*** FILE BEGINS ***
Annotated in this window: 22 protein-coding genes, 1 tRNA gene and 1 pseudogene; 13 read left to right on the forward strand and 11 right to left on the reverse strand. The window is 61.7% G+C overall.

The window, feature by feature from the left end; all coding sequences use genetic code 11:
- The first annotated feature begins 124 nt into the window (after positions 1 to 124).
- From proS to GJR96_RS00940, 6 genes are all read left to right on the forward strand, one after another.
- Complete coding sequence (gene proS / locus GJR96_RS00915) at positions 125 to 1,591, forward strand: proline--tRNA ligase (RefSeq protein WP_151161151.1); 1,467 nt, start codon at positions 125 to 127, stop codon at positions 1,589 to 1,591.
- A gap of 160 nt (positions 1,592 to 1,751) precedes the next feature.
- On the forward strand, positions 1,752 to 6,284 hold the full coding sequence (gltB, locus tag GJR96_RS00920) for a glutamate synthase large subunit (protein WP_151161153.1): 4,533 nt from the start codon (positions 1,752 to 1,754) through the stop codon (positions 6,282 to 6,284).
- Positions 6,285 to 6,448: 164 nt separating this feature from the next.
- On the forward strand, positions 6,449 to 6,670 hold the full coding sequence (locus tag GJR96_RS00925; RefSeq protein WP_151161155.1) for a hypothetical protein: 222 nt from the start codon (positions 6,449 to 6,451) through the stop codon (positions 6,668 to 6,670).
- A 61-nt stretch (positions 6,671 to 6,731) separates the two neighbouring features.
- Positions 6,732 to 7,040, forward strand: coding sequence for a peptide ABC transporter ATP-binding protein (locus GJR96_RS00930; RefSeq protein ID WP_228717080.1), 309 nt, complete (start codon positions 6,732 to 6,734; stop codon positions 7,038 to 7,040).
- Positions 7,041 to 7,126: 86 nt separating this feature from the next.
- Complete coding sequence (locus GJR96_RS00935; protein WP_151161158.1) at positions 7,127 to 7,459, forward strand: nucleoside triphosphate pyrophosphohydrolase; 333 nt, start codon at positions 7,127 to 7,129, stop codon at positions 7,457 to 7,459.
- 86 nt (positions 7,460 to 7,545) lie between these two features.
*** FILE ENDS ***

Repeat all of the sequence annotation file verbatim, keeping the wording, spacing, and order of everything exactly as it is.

Annotated in this window: 22 protein-coding genes, 1 tRNA gene and 1 pseudogene; 13 read left to right on the forward strand and 11 right to left on the reverse strand. The window is 61.7% G+C overall.

The window, feature by feature from the left end; all coding sequences use genetic code 11:
- The first annotated feature begins 124 nt into the window (after positions 1 to 124).
- From proS to GJR96_RS00940, 6 genes are all read left to right on the forward strand, one after another.
- Complete coding sequence (gene proS / locus GJR96_RS00915) at positions 125 to 1,591, forward strand: proline--tRNA ligase (RefSeq protein WP_151161151.1); 1,467 nt, start codon at positions 125 to 127, stop codon at positions 1,589 to 1,591.
- A gap of 160 nt (positions 1,592 to 1,751) precedes the next feature.
- On the forward strand, positions 1,752 to 6,284 hold the full coding sequence (gltB, locus tag GJR96_RS00920) for a glutamate synthase large subunit (protein WP_151161153.1): 4,533 nt from the start codon (positions 1,752 to 1,754) through the stop codon (positions 6,282 to 6,284).
- Positions 6,285 to 6,448: 164 nt separating this feature from the next.
- On the forward strand, positions 6,449 to 6,670 hold the full coding sequence (locus tag GJR96_RS00925; RefSeq protein WP_151161155.1) for a hypothetical protein: 222 nt from the start codon (positions 6,449 to 6,451) through the stop codon (positions 6,668 to 6,670).
- A 61-nt stretch (positions 6,671 to 6,731) separates the two neighbouring features.
- Positions 6,732 to 7,040, forward strand: coding sequence for a peptide ABC transporter ATP-binding protein (locus GJR96_RS00930; RefSeq protein ID WP_228717080.1), 309 nt, complete (start codon positions 6,732 to 6,734; stop codon positions 7,038 to 7,040).
- Positions 7,041 to 7,126: 86 nt separating this feature from the next.
- Complete coding sequence (locus GJR96_RS00935; protein WP_151161158.1) at positions 7,127 to 7,459, forward strand: nucleoside triphosphate pyrophosphohydrolase; 333 nt, start codon at positions 7,127 to 7,129, stop codon at positions 7,457 to 7,459.
- 86 nt (positions 7,460 to 7,545) lie between these two features.